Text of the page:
In the cargo tanks of vessel:
- Cargo can play the role of fuel and completes one side of triangle.
- Any spark or heat from adjacent compartment(from hot work) or even atmospheric heat can act as source of heat in the tanks.
- The atmospheric air containing 21% oxygen serves to provide sufficient oxygen for the fire triangle to complete and a fire hazard to take place.
Removing any one side of the triangle will be an effective step to prevent fire hazard onboard.
Inert gas, which inerts the atmosphere of tank by keeping the oxygen content to a minimum breaks the fire triangle.The oxygen content in inert gas is around 5% and minimum oxygen concentration required for combustion is 8%. Onboard ship, the inert gas concentration is usually kept at 2% – 3%.
To study any tank atmosphere in ship, flammability diagram serves as an important tool.Before learning how to draw this diagram, lets first have a look at it.
The line AB represents the concentration of a mixture that includes air and hydrocarbon gases only. All the points to the left of the line AB includes the inert gas in the mixture. Those to right of the line AB and on the line AB doesn’t include inert gas.
When inert gas is added to the tank atmosphere, the concentration inside the tank changes drastically. So does the upper and lower flammable limit of the mixture. It can be seen from the diagram that the UFL and LFL narrows down to converge at point E when inert gas is added.
It can be inferred that the flammability range of a mixture decreases with addition of inert gas.
Now let’s assume a mixture of HC gas, air, inert gas such that it is at point a F in the graph.
If this mixture is diluted with air (Oxygen concentration 21%), then the new concentration of the mixture will follow a straight line drawn from F to the 21% mark on oxygen percentage (X- axis). i.e. Line FA.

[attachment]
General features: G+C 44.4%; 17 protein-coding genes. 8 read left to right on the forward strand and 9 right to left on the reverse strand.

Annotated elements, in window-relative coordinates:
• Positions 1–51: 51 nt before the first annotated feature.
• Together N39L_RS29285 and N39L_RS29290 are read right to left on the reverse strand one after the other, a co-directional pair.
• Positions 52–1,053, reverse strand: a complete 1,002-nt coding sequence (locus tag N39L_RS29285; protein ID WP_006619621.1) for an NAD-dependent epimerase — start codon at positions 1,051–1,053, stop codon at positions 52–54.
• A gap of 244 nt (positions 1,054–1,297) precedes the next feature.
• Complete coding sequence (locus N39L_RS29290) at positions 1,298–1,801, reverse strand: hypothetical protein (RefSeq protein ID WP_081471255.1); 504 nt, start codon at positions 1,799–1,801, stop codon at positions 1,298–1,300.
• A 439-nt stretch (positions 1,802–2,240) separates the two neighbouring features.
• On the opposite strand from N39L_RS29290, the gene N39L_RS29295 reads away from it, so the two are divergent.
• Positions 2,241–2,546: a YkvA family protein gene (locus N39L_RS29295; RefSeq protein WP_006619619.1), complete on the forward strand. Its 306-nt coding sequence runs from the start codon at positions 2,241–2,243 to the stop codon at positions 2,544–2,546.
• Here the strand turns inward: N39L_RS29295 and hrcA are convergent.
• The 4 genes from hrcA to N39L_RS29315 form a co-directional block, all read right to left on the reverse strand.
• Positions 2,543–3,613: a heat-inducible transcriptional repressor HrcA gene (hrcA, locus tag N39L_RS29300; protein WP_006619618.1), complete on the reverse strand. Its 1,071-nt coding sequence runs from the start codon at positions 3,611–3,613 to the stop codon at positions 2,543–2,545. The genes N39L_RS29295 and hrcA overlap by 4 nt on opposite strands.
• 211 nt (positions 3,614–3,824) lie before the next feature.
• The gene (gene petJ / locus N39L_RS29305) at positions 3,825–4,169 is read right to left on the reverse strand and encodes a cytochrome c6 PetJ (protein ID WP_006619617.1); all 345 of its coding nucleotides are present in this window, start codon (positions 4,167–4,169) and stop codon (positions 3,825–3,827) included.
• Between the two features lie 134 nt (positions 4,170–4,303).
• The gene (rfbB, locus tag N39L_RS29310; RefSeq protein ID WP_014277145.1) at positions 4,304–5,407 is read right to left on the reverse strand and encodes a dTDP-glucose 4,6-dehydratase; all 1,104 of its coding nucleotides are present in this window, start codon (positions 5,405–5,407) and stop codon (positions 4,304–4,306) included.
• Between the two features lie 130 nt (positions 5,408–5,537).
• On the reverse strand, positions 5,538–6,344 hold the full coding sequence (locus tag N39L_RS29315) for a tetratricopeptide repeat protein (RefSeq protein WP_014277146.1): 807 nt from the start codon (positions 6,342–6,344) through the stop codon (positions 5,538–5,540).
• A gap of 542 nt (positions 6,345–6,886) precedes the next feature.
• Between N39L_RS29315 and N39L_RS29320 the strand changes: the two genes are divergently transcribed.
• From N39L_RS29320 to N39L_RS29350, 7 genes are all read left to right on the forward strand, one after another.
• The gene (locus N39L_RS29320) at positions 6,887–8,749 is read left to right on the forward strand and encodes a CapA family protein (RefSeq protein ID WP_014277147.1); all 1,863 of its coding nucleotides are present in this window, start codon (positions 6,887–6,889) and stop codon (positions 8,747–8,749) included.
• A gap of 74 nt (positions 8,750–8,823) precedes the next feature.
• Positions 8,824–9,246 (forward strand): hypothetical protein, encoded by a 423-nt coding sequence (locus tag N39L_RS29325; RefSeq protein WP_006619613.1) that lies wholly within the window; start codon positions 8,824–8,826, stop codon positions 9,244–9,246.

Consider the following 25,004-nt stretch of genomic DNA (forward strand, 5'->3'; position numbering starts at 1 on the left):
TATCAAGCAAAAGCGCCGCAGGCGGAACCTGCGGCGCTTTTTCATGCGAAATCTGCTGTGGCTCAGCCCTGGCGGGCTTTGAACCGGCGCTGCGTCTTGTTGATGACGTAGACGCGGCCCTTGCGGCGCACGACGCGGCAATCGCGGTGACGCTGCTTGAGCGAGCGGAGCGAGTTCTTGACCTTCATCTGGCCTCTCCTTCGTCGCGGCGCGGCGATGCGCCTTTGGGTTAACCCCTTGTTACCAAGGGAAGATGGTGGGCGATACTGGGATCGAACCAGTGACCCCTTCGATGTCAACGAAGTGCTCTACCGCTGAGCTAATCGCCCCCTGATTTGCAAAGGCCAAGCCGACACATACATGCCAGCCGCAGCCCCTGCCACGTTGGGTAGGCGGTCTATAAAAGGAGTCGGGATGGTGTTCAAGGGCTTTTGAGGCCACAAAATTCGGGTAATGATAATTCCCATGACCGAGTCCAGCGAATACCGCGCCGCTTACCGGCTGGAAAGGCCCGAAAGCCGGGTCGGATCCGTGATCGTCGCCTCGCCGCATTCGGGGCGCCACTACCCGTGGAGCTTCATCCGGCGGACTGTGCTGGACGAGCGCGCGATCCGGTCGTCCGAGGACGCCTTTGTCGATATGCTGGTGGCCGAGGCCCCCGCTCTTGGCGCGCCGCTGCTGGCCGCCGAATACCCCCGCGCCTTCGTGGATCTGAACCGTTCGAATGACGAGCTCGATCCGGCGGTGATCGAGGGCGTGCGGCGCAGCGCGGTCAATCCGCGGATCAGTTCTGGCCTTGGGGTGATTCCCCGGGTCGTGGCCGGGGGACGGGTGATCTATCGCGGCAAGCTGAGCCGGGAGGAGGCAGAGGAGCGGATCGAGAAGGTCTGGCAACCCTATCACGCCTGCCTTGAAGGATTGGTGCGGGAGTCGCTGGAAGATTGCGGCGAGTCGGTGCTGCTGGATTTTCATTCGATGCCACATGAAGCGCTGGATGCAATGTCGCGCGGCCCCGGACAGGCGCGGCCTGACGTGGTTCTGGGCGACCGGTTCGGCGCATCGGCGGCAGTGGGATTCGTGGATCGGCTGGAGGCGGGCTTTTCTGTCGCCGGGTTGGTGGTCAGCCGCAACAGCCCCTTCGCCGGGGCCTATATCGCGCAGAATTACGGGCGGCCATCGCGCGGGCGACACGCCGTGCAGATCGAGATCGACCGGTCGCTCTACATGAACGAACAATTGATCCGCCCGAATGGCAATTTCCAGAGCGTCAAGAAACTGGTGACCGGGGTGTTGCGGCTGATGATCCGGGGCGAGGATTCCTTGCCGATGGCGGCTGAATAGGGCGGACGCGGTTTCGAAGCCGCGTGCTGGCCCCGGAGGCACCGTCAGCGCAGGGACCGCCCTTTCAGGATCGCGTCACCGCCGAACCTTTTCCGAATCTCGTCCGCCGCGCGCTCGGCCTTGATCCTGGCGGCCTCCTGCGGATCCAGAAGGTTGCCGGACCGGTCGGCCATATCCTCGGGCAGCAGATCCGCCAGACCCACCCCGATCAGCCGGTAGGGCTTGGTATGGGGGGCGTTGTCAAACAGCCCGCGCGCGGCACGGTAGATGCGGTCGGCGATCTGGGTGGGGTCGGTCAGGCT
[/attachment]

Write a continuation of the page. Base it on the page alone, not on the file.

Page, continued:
It can be seen from the diagram that on diluting F with air, it passes through the flammable range and hence it poses a fire hazard.
To tackle this, we need to first Purge the tank with inert gas. Since inert gas has O2 concentration of around 2%, the concentration of mixture during purging process moves along the line FJ. J is the point of 2% oxygen concentration in inert gas.
The purging is continued till the mixture reaches point H. From H if the mixture is diluted with air of 21% oxygen, it will follow the line HA, which doesn’t fall in flammable range. Hence safe condition is maintained throughout the process.
While looking at diagram we come across the term critical dilution limit (Line GA). Let’s try to understand this term. The line GA passes by just touching the flammable range portion of diagram. If the mixture F would have been purged any less than point K (lying between F and L), then while diluting the mixture it would pass through the flammable range.
Thus critical dilution limit is the minimum amount of purging required to ensure that the mixture doesn’t fall in flammable range while diluting wit hair.
From above, It is well understood that the use of inert gas itself doesn’t guarantee the safe environment of tank during tank operations, until inert gas present is above the critical limit of the environment.
To be on the safer side, it is a common practise to continue purging the mixture F even beyond the critical dilution limit, to prevent any fire hazard due to tthe purged mixture passing trough flammable range during dilution with air.
The flammability diagram is an important point to be considered while chalking out strategies of tank operations. An understanding of flammability diagram is hence necessary to prevent any fire risk not only to oneself but also to fellow seafarers onboard.